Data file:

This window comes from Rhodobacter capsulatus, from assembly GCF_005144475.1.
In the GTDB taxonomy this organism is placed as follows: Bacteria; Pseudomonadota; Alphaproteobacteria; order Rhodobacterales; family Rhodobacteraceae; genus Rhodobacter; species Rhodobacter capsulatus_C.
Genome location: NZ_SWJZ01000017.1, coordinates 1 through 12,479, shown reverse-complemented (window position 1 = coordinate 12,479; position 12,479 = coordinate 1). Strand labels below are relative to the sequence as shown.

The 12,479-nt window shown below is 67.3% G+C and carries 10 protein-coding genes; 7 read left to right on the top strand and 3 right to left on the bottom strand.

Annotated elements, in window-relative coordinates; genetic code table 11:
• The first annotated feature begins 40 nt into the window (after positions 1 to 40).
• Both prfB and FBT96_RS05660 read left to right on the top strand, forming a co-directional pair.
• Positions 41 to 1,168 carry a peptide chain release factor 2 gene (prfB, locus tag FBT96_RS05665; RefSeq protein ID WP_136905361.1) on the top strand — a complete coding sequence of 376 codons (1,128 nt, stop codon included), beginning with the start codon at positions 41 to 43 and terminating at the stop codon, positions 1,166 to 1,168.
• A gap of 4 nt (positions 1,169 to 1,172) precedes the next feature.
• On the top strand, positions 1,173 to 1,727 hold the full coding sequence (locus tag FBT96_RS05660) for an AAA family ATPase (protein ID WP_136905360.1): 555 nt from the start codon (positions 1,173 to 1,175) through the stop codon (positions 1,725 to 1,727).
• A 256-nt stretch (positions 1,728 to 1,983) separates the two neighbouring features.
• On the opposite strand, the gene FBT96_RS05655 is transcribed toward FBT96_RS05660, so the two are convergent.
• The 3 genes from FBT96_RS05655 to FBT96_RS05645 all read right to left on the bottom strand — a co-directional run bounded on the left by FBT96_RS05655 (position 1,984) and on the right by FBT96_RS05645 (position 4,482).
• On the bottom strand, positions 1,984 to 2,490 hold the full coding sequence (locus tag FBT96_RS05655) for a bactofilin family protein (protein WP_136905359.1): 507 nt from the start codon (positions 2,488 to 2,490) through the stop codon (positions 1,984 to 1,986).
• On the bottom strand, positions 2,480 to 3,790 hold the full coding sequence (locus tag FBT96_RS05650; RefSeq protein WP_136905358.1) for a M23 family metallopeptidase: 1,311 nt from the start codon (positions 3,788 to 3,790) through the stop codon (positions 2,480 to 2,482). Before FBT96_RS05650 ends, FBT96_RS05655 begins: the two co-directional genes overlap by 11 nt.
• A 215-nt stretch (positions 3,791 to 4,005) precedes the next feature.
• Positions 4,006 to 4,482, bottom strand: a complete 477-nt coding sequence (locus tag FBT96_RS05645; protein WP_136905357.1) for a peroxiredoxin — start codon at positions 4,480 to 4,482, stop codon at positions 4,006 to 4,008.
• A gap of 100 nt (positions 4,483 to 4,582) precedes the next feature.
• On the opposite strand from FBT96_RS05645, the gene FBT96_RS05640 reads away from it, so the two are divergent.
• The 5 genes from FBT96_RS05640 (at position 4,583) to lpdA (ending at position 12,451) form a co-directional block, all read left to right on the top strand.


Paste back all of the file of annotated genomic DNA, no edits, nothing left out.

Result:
This window comes from Rhodobacter capsulatus, from assembly GCF_005144475.1.
In the GTDB taxonomy this organism is placed as follows: Bacteria; Pseudomonadota; Alphaproteobacteria; order Rhodobacterales; family Rhodobacteraceae; genus Rhodobacter; species Rhodobacter capsulatus_C.
Genome location: NZ_SWJZ01000017.1, coordinates 1 through 12,479, shown reverse-complemented (window position 1 = coordinate 12,479; position 12,479 = coordinate 1). Strand labels below are relative to the sequence as shown.

The 12,479-nt window shown below is 67.3% G+C and carries 10 protein-coding genes; 7 read left to right on the top strand and 3 right to left on the bottom strand.

Annotated elements, in window-relative coordinates; genetic code table 11:
• The first annotated feature begins 40 nt into the window (after positions 1 to 40).
• Both prfB and FBT96_RS05660 read left to right on the top strand, forming a co-directional pair.
• Positions 41 to 1,168 carry a peptide chain release factor 2 gene (prfB, locus tag FBT96_RS05665; RefSeq protein ID WP_136905361.1) on the top strand — a complete coding sequence of 376 codons (1,128 nt, stop codon included), beginning with the start codon at positions 41 to 43 and terminating at the stop codon, positions 1,166 to 1,168.
• A gap of 4 nt (positions 1,169 to 1,172) precedes the next feature.
• On the top strand, positions 1,173 to 1,727 hold the full coding sequence (locus tag FBT96_RS05660) for an AAA family ATPase (protein ID WP_136905360.1): 555 nt from the start codon (positions 1,173 to 1,175) through the stop codon (positions 1,725 to 1,727).
• A 256-nt stretch (positions 1,728 to 1,983) separates the two neighbouring features.
• On the opposite strand, the gene FBT96_RS05655 is transcribed toward FBT96_RS05660, so the two are convergent.
• The 3 genes from FBT96_RS05655 to FBT96_RS05645 all read right to left on the bottom strand — a co-directional run bounded on the left by FBT96_RS05655 (position 1,984) and on the right by FBT96_RS05645 (position 4,482).
• On the bottom strand, positions 1,984 to 2,490 hold the full coding sequence (locus tag FBT96_RS05655) for a bactofilin family protein (protein WP_136905359.1): 507 nt from the start codon (positions 2,488 to 2,490) through the stop codon (positions 1,984 to 1,986).
• On the bottom strand, positions 2,480 to 3,790 hold the full coding sequence (locus tag FBT96_RS05650; RefSeq protein WP_136905358.1) for a M23 family metallopeptidase: 1,311 nt from the start codon (positions 3,788 to 3,790) through the stop codon (positions 2,480 to 2,482). Before FBT96_RS05650 ends, FBT96_RS05655 begins: the two co-directional genes overlap by 11 nt.
• A 215-nt stretch (positions 3,791 to 4,005) precedes the next feature.
• Positions 4,006 to 4,482, bottom strand: a complete 477-nt coding sequence (locus tag FBT96_RS05645; protein WP_136905357.1) for a peroxiredoxin — start codon at positions 4,480 to 4,482, stop codon at positions 4,006 to 4,008.
• A gap of 100 nt (positions 4,483 to 4,582) precedes the next feature.
• On the opposite strand from FBT96_RS05645, the gene FBT96_RS05640 reads away from it, so the two are divergent.
• The 5 genes from FBT96_RS05640 (at position 4,583) to lpdA (ending at position 12,451) form a co-directional block, all read left to right on the top strand.